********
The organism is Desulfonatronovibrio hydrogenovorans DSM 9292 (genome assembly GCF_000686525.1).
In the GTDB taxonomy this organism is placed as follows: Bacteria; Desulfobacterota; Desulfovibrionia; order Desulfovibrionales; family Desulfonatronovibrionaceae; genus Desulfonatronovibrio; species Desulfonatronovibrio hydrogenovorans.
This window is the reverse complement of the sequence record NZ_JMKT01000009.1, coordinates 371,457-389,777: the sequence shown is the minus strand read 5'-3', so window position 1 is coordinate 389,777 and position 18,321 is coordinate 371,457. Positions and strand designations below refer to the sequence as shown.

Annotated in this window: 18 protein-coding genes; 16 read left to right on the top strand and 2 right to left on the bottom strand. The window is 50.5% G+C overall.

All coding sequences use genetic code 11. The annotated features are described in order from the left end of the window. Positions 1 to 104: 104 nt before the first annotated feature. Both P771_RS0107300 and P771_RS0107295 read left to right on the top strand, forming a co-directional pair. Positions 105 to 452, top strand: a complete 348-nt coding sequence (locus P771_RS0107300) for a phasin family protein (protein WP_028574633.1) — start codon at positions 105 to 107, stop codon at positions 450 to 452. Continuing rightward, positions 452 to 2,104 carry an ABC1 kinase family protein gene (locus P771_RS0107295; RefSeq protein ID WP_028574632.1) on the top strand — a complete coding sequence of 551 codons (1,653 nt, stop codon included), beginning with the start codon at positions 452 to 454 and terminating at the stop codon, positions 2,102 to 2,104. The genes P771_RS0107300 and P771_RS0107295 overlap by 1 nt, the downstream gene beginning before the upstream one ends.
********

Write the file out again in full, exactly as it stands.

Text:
The organism is Desulfonatronovibrio hydrogenovorans DSM 9292 (genome assembly GCF_000686525.1).
In the GTDB taxonomy this organism is placed as follows: Bacteria; Desulfobacterota; Desulfovibrionia; order Desulfovibrionales; family Desulfonatronovibrionaceae; genus Desulfonatronovibrio; species Desulfonatronovibrio hydrogenovorans.
This window is the reverse complement of the sequence record NZ_JMKT01000009.1, coordinates 371,457-389,777: the sequence shown is the minus strand read 5'-3', so window position 1 is coordinate 389,777 and position 18,321 is coordinate 371,457. Positions and strand designations below refer to the sequence as shown.

Annotated in this window: 18 protein-coding genes; 16 read left to right on the top strand and 2 right to left on the bottom strand. The window is 50.5% G+C overall.

All coding sequences use genetic code 11. The annotated features are described in order from the left end of the window. Positions 1 to 104: 104 nt before the first annotated feature. Both P771_RS0107300 and P771_RS0107295 read left to right on the top strand, forming a co-directional pair. Positions 105 to 452, top strand: a complete 348-nt coding sequence (locus P771_RS0107300) for a phasin family protein (protein WP_028574633.1) — start codon at positions 105 to 107, stop codon at positions 450 to 452. Continuing rightward, positions 452 to 2,104 carry an ABC1 kinase family protein gene (locus P771_RS0107295; RefSeq protein ID WP_028574632.1) on the top strand — a complete coding sequence of 551 codons (1,653 nt, stop codon included), beginning with the start codon at positions 452 to 454 and terminating at the stop codon, positions 2,102 to 2,104. The genes P771_RS0107300 and P771_RS0107295 overlap by 1 nt, the downstream gene beginning before the upstream one ends.